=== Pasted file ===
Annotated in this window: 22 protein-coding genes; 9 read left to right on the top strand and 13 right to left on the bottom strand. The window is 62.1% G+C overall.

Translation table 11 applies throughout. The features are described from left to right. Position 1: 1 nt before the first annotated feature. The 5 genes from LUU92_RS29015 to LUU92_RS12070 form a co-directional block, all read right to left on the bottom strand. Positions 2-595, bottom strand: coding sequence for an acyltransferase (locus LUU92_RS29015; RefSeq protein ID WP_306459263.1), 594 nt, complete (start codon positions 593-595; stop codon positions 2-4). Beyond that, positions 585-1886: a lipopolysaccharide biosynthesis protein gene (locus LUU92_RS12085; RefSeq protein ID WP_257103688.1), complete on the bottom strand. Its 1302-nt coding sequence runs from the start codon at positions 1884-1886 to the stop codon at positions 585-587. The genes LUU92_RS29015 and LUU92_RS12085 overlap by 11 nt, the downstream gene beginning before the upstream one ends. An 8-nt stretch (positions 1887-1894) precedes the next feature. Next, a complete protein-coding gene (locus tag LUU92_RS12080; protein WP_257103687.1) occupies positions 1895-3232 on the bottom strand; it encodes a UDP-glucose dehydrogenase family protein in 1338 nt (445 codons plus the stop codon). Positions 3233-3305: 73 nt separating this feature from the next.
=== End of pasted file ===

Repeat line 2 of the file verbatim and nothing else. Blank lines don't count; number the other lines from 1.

Translation table 11 applies throughout. The features are described from left to right. Position 1: 1 nt before the first annotated feature. The 5 genes from LUU92_RS29015 to LUU92_RS12070 form a co-directional block, all read right to left on the bottom strand. Positions 2-595, bottom strand: coding sequence for an acyltransferase (locus LUU92_RS29015; RefSeq protein ID WP_306459263.1), 594 nt, complete (start codon positions 593-595; stop codon positions 2-4). Beyond that, positions 585-1886: a lipopolysaccharide biosynthesis protein gene (locus LUU92_RS12085; RefSeq protein ID WP_257103688.1), complete on the bottom strand. Its 1302-nt coding sequence runs from the start codon at positions 1884-1886 to the stop codon at positions 585-587. The genes LUU92_RS29015 and LUU92_RS12085 overlap by 11 nt, the downstream gene beginning before the upstream one ends. An 8-nt stretch (positions 1887-1894) precedes the next feature. Next, a complete protein-coding gene (locus tag LUU92_RS12080; protein WP_257103687.1) occupies positions 1895-3232 on the bottom strand; it encodes a UDP-glucose dehydrogenase family protein in 1338 nt (445 codons plus the stop codon). Positions 3233-3305: 73 nt separating this feature from the next.